Short-Term Repeated-Sprint Training (Straight Sprint vs. Changes of Direction) in Soccer Players

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Marco Beato, Giuseppe Coratella, Mattia Bianchi, Emanuele Costa, Michele Merlini

Repeated-sprint training (RST) is considered a critical training method in team sports. It is well known that RST effects may depend on several variables such as the duration of the protocol and repeated-sprint methodology. Few studies have evaluated very short-term protocols and compared different RST modalities. The aim of this study was to compare the effectiveness of 2 week RST including straight sprints or changes of direction (CODs) on physical performance in a sample of soccer players. This study used a randomised pre-post parallel group trial design. The participants were assigned to either an RST group using straight sprints (RST-SS = 18 players) or an RST group using CODs (RST-COD = 18 players). The protocols were: 3 sets of 7 x 30 m sprints for the RST-SS and 7 x 20 + 20 m (one COD of 180°) for the RST-COD, with 20 s and 4 min recovery between sprints and sets, respectively. The following evaluations were performed: 10 and 20 m sprint, agility test, repeated sprint test (RSTbest and RSTmean), and Yo-Yo Recovery Level 1. After the training period, the RST-SS did not report any performance variation, while the RST-COD showed improvements in the 10 m sprint and RSTbest (effect size = 0.70 and 0.65, respectively). The between-group analysis did not report any statistical difference between the RST-SS and the RST-COD. In conclusion, this study did not support the utilisation of a very short-term RST protocol with soccer players, however, the RST-COD presented some additional benefits in sprint performance compared to the RST-SS.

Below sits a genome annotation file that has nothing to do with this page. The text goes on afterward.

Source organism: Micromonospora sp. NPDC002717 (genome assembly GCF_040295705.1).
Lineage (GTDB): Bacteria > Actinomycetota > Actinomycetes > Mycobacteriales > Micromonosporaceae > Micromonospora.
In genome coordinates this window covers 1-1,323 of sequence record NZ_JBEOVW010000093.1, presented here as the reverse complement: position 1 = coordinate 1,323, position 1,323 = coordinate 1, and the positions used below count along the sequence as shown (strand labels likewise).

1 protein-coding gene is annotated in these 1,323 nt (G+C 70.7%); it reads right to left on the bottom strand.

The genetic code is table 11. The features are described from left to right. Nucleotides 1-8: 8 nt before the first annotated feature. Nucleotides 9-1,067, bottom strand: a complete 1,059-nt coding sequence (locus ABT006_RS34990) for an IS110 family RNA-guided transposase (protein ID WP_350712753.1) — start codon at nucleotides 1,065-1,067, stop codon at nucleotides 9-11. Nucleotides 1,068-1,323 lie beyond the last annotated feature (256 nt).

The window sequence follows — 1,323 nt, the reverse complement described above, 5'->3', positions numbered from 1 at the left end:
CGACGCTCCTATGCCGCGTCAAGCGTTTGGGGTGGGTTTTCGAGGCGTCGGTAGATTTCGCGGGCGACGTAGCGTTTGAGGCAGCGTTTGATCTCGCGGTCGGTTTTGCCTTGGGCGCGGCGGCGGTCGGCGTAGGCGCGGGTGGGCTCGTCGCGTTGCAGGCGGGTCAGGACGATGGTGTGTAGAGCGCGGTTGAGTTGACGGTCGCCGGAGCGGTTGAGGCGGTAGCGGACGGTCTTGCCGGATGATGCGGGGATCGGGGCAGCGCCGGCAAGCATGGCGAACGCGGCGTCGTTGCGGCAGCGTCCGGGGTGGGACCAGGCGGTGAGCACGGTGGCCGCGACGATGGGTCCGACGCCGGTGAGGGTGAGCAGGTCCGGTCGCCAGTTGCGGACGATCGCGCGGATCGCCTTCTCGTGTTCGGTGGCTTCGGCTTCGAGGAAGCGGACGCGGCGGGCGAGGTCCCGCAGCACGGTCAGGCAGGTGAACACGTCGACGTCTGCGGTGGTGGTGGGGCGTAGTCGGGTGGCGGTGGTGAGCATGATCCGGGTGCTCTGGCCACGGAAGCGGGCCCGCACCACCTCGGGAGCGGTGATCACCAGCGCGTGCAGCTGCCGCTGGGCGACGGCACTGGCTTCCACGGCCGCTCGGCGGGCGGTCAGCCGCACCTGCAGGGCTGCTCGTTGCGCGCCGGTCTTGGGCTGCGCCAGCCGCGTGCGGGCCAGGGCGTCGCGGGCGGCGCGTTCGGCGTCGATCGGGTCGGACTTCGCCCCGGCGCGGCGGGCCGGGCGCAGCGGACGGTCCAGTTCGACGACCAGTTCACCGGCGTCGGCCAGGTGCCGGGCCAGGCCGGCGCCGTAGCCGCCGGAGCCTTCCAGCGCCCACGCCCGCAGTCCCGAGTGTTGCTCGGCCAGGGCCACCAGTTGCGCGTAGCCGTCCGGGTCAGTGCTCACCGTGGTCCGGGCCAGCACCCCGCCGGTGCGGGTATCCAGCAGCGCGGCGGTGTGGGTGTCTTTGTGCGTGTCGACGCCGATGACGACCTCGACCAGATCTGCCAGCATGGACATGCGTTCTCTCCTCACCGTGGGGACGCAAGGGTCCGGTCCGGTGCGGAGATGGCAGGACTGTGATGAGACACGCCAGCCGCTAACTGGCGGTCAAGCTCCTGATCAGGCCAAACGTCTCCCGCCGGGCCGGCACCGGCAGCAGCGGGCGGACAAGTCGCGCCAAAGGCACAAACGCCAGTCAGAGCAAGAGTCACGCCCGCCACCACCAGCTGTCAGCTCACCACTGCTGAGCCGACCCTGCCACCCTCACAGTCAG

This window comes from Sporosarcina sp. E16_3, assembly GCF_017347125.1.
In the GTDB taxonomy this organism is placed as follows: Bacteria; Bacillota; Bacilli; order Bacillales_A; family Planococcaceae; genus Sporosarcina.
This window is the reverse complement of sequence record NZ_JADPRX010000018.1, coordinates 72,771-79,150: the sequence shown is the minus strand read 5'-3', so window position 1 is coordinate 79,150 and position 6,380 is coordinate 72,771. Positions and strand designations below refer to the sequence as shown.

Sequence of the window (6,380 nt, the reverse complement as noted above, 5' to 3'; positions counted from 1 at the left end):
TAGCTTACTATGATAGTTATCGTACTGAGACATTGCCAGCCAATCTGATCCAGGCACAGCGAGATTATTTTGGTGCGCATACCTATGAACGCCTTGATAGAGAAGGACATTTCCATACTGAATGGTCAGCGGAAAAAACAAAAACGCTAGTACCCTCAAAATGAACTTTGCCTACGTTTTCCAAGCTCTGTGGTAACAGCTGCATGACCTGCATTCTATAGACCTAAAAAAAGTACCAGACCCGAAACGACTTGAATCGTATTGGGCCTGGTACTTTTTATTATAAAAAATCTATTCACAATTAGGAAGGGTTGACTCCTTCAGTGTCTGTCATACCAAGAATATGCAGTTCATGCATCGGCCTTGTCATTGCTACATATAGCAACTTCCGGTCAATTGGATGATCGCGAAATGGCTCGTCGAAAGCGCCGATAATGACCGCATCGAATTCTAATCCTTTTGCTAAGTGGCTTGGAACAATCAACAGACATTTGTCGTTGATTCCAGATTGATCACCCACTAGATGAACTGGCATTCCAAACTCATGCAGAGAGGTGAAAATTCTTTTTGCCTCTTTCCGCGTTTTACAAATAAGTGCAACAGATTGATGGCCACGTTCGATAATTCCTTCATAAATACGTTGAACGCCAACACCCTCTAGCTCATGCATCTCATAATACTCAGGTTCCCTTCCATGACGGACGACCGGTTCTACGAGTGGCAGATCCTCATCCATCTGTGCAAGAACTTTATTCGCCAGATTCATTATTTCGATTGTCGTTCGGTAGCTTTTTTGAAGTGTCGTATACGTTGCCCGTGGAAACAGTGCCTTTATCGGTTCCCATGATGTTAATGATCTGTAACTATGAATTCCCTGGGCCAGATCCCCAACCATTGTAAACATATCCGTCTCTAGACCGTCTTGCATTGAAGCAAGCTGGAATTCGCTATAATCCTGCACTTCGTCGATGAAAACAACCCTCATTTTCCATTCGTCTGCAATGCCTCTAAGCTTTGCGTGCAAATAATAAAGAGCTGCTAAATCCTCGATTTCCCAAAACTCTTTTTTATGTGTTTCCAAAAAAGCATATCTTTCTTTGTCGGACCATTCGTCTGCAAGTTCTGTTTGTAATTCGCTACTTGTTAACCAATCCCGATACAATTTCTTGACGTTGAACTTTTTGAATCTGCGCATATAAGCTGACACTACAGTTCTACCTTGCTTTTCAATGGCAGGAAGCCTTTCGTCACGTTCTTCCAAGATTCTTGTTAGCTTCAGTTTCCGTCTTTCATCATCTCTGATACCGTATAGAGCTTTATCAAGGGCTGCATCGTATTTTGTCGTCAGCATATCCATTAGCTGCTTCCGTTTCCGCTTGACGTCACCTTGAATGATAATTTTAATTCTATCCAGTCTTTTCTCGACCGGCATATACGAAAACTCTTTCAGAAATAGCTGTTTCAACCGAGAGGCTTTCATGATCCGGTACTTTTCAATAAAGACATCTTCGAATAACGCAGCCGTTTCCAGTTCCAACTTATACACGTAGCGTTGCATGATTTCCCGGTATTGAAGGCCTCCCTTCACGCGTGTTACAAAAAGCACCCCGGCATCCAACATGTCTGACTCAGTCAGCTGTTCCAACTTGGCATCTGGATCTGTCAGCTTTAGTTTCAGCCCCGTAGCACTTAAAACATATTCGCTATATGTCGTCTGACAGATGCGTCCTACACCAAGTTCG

DOI: 10.2478/hukin-2019-0040
Key words
soccer, team sports, performance, training, changes of direction

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